Getting involved in politics was never on Michael Udine’s radar. In 2002, continuous delays on the construction of a school in Parkland frustrated parents, who didn’t feel heard by their elected officials. One suggested that Udine run for the city commission.
The idea piqued his interest. The next year, with little experience (he’s a lawyer by trade, a partner at the law firm of Udine & Udine), he ran against a long-term incumbent with the support of his network of friends and neighbors.
“There were no real issues, but I just ran,” says Udine, who currently sits on the Broward County Commission, serving District 3. “At the time, Parkland was changing over to become a more family-friendly type of community. And me with my three kids—I wish I had a picture of when they were little and campaigning for me; I had a kindergartener, a pre-K and a baby—we were what Parkland was going to look like.”
He won the seat and spent the next three years “working hard, connecting with the residents.”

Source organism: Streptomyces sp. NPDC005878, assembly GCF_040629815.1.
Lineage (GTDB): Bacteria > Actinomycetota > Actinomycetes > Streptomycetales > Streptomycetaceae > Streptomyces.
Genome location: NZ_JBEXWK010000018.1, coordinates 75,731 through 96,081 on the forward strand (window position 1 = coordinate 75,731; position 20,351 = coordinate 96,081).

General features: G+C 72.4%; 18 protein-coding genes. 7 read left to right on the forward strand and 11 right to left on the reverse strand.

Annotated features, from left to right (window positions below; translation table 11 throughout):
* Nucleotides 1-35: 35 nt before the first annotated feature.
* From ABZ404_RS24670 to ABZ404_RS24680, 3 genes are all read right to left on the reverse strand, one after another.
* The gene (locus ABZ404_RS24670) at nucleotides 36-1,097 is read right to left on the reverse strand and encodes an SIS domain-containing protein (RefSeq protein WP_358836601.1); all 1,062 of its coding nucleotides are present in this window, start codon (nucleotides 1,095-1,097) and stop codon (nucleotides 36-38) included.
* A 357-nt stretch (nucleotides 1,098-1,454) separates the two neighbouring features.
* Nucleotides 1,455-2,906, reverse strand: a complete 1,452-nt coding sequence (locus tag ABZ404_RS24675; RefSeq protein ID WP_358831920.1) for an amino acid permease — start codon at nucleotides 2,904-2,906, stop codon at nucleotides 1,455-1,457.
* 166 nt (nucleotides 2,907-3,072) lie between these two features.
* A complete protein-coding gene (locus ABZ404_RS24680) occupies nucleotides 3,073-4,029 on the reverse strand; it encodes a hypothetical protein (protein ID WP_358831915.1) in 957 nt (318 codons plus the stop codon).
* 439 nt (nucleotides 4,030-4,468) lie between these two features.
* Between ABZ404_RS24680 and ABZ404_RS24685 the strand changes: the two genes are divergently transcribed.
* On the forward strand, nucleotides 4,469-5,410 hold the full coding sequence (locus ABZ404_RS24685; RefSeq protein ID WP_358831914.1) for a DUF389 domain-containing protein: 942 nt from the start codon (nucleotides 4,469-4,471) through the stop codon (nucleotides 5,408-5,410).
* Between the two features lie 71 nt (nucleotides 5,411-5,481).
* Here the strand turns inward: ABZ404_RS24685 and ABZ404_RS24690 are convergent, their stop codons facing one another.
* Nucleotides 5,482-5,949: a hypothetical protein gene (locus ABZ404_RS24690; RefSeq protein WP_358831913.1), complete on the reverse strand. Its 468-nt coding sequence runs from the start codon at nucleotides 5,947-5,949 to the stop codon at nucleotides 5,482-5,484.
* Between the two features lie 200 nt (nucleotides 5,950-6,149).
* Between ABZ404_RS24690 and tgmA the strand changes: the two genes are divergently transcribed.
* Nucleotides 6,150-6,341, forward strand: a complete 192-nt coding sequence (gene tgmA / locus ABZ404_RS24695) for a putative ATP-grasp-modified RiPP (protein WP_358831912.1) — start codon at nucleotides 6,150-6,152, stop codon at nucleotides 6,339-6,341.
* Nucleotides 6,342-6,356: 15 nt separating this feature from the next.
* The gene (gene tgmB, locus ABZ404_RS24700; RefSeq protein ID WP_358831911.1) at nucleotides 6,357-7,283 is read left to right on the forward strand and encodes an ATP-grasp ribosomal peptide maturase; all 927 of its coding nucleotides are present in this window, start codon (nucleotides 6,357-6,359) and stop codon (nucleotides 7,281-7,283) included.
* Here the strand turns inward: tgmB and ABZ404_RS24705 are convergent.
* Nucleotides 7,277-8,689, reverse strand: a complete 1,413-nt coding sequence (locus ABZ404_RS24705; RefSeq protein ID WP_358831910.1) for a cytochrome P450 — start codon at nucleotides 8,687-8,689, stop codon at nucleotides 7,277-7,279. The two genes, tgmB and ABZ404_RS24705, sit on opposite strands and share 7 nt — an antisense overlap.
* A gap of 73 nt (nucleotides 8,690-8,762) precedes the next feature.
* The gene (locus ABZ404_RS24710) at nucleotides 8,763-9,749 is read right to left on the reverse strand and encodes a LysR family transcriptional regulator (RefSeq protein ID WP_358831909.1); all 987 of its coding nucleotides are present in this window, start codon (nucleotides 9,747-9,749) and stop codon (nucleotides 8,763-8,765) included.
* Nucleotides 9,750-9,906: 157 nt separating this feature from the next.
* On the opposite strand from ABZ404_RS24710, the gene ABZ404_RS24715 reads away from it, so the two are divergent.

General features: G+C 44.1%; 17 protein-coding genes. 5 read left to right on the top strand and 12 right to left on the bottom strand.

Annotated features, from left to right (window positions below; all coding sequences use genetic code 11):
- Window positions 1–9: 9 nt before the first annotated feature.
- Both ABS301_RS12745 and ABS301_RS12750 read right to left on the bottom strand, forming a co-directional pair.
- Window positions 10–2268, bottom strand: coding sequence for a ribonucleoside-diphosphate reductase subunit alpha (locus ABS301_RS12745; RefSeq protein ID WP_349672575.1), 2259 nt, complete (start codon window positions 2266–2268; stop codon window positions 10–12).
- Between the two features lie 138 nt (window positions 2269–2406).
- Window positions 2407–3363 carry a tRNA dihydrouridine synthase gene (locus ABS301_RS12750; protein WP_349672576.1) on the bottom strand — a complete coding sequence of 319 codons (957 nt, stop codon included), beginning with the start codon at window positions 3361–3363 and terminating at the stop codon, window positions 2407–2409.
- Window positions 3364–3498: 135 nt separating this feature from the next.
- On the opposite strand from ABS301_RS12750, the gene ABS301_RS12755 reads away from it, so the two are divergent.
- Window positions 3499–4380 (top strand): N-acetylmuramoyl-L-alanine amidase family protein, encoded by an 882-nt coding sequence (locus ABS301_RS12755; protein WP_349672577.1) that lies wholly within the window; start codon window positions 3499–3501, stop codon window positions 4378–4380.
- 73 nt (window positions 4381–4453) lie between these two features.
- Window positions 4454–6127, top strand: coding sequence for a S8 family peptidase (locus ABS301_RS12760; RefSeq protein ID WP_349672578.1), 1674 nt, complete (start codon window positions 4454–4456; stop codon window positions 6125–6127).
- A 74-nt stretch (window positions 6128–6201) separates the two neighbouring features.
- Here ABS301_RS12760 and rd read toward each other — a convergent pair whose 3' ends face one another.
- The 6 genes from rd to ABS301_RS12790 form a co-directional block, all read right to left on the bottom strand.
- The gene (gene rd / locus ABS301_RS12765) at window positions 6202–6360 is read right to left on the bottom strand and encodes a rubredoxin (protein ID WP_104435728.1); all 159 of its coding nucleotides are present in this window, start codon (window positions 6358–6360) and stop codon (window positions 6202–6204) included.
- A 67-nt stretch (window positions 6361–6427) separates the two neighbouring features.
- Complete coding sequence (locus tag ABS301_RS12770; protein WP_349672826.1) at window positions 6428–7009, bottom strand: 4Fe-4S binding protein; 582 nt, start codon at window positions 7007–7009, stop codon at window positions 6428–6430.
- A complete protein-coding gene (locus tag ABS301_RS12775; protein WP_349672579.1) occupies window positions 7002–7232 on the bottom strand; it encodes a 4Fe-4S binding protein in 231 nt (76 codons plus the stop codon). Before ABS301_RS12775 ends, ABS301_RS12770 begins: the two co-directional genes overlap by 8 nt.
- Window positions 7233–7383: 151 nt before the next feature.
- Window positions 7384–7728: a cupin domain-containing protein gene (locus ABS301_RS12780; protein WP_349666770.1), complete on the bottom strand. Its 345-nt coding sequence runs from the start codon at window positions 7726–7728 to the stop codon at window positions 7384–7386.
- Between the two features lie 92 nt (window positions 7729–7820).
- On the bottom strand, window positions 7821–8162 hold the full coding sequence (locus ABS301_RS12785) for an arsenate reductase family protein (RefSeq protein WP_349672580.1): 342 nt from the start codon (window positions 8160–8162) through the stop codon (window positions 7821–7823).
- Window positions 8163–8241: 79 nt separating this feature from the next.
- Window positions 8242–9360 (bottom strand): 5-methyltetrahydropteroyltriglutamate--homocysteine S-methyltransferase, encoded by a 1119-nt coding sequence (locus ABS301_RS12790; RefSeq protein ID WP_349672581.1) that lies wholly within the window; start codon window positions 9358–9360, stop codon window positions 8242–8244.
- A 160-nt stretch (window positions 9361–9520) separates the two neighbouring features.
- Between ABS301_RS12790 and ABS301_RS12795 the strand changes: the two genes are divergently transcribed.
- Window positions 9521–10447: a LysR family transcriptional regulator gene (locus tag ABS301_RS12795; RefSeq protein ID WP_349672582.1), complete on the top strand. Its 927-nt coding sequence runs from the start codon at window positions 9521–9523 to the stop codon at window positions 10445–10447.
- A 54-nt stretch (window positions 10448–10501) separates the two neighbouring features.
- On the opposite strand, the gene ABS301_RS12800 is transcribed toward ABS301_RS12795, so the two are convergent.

As city commissioner and mayor of Parkland (2006-16), he enhanced that connection by keeping office hours, sending email blasts and embracing social media.
“I would go to Little League practice with my boys, and that’s where people could come up and talk to me about city stuff,” he says. “They never really had that before.”
He says serving as mayor was a labor of love, and he takes pride in the impact he made during his term. “The whole city has our imprint on it,” he says of his team, citing the Western Fire Station, Pine Trails Park and the bi-weekly farmers market.
He resigned in 2016 to run for the county commission, where he represents northwest Broward: Parkland, Coral Springs and parts of Tamarac and Fort Lauderdale.
“Everybody talks about the big offices,” he says. “I would say that your commissioners or mayor do more to affect everyday life. We make sure your trash is picked up. Your streets are safe. We help educate your children. It’s your local officials that get it done.”
About 10 years ago, Udine and his family joined the city in burying a time capsule. His kids promised they’ll come back in 40 years for the Parkland Historical Society’s reveal. “There are things in there from when I was the mayor,” he says. “So that’s pretty cool.”